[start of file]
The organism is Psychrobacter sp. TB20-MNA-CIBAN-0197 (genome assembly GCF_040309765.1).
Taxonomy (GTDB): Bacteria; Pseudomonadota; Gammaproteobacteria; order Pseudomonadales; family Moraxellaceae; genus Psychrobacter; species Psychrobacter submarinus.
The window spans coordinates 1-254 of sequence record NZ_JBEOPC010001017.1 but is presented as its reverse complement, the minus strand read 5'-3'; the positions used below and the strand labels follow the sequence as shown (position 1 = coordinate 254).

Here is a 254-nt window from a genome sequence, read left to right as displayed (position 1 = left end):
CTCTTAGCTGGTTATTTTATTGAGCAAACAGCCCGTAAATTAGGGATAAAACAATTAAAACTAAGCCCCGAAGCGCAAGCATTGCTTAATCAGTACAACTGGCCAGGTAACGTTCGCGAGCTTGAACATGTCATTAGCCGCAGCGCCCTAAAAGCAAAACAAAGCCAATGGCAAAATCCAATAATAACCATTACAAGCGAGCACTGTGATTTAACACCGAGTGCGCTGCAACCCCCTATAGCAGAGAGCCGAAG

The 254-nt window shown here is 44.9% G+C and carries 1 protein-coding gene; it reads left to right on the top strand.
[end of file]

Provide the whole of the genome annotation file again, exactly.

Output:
The organism is Psychrobacter sp. TB20-MNA-CIBAN-0197 (genome assembly GCF_040309765.1).
Taxonomy (GTDB): Bacteria; Pseudomonadota; Gammaproteobacteria; order Pseudomonadales; family Moraxellaceae; genus Psychrobacter; species Psychrobacter submarinus.
The window spans coordinates 1-254 of sequence record NZ_JBEOPC010001017.1 but is presented as its reverse complement, the minus strand read 5'-3'; the positions used below and the strand labels follow the sequence as shown (position 1 = coordinate 254).

Here is a 254-nt window from a genome sequence, read left to right as displayed (position 1 = left end):
CTCTTAGCTGGTTATTTTATTGAGCAAACAGCCCGTAAATTAGGGATAAAACAATTAAAACTAAGCCCCGAAGCGCAAGCATTGCTTAATCAGTACAACTGGCCAGGTAACGTTCGCGAGCTTGAACATGTCATTAGCCGCAGCGCCCTAAAAGCAAAACAAAGCCAATGGCAAAATCCAATAATAACCATTACAAGCGAGCACTGTGATTTAACACCGAGTGCGCTGCAACCCCCTATAGCAGAGAGCCGAAG

The 254-nt window shown here is 44.9% G+C and carries 1 protein-coding gene; it reads left to right on the top strand.